UPDATED: Jim Crane Accuses Drayton McLane and Comcast of Fraud in a New Lawsuit
So here we are. There's still no TV deal. The Rockets aren't on television. The Astros aren't on television. Jim Crane's been put in charge of getting the carriage deals. And now Crane's suing McLane and Comcast for defrauding him, which is something we probably should have seen coming. It is still perplexing, however, that Alexander was not named as a defendant given his alleged involvement according to Crane. On Thursday, Alexander surprised those gathered at the bankruptcy hearing when he offered to buy the entire CSN network. One can't help but wonder if maybe, maybe, Alexander's offer might have triggered a few last-minute rewrites of Crane's complaint.
It is difficult to anticipate what will happen next, but here are some educated guesses:
Expect Comcast to try to bring this case back under the auspices of the bankruptcy court.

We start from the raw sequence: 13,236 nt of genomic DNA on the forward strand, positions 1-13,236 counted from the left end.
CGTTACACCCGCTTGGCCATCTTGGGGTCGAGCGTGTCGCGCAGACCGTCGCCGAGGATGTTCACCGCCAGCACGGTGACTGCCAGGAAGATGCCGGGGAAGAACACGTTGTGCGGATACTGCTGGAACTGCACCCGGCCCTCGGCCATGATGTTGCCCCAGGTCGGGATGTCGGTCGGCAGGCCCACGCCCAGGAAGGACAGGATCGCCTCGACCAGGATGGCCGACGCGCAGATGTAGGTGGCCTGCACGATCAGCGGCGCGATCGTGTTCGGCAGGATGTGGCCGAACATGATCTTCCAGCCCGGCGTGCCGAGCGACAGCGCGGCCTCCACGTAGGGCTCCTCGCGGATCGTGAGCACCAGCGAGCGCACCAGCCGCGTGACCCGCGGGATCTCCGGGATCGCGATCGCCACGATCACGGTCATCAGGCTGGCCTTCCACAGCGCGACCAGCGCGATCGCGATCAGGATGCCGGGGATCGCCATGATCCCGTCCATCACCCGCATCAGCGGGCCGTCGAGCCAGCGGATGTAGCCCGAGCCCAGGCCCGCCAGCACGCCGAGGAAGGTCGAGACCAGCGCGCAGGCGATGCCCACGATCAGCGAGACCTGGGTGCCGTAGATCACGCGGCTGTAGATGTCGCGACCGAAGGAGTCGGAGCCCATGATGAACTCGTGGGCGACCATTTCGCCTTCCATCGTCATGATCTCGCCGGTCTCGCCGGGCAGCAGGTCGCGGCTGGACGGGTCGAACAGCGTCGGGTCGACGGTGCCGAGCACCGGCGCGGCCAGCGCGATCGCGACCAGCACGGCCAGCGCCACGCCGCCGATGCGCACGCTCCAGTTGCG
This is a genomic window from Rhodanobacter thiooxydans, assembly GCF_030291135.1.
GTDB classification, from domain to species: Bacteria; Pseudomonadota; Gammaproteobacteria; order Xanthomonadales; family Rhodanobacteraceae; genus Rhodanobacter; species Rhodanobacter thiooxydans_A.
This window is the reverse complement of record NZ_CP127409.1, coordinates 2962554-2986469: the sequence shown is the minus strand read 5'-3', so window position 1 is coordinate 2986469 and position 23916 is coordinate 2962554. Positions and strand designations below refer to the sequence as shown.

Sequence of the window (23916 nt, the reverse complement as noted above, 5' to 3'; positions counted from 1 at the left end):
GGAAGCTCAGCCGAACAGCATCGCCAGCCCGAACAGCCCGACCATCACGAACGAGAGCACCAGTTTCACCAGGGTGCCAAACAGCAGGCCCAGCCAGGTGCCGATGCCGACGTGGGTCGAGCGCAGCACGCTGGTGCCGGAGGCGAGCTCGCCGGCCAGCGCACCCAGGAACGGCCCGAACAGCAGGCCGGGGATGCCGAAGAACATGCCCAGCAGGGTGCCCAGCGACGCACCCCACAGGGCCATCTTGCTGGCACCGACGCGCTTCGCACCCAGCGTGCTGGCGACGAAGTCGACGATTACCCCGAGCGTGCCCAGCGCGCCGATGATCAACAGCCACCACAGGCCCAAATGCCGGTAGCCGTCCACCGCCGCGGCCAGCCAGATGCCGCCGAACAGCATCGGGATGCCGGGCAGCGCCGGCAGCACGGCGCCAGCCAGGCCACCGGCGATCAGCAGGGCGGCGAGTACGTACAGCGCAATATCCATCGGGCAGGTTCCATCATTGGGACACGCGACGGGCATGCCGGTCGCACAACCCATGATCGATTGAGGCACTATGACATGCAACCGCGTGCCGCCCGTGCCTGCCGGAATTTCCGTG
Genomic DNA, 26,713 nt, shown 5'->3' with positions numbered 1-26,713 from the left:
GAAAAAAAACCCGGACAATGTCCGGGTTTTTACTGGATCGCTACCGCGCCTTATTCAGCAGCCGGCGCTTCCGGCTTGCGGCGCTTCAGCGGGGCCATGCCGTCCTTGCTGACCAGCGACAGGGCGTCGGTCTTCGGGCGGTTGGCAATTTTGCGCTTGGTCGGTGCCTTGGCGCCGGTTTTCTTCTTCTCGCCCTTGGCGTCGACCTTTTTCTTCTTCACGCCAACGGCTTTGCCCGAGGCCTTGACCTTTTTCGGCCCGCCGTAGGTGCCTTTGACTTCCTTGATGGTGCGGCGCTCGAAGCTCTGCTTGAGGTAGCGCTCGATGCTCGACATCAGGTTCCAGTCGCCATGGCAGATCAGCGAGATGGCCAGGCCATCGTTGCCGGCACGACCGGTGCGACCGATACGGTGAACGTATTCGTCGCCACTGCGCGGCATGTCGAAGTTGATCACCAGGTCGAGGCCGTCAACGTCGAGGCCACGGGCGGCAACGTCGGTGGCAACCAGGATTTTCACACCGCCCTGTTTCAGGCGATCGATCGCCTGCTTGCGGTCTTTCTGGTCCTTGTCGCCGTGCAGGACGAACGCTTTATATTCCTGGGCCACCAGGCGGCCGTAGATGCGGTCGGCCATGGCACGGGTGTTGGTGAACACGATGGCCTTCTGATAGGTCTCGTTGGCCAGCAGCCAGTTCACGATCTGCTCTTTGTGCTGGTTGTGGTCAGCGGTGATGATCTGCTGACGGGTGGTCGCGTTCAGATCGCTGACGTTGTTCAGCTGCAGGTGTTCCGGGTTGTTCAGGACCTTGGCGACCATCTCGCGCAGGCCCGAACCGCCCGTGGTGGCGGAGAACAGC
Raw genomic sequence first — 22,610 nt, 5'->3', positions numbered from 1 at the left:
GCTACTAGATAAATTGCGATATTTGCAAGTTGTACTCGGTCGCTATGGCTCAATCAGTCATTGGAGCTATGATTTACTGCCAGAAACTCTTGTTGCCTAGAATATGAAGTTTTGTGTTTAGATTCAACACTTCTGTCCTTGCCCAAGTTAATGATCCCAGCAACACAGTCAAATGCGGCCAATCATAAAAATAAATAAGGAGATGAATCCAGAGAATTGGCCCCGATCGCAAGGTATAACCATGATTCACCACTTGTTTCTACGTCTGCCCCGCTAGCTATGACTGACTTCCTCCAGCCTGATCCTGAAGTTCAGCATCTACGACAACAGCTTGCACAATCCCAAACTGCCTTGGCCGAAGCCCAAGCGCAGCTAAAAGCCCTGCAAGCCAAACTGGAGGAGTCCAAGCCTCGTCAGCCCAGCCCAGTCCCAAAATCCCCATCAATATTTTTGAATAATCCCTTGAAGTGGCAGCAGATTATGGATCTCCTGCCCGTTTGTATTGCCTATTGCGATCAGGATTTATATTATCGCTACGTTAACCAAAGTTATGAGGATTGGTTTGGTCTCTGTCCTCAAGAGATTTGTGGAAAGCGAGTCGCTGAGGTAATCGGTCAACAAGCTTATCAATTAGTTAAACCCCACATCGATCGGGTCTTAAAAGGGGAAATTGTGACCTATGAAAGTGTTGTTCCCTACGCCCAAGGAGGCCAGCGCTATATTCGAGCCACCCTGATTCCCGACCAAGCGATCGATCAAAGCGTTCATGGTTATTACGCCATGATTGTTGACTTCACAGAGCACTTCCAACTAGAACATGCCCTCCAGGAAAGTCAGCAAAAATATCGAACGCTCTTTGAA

Expect one of the defendants to try to bring Alexander into the suit as a co-defendant, seeing as how he, according to the pleadings, played a key role in the alleged fraud.
Expect Drayton McLane to bring in some high-powered attorneys to match Crane's team, which includes David Boles, one of the most respected trial lawyers in the country.
Expect McLane to go with his aw-shucks-just-a-poor-country-boy shtick.
Most important, don't expect the Rockets, Astros or Dynamo to come to your non-Comcast cable television anytime soon.
Or maybe Alexander will just make Crane an offer he can't refuse.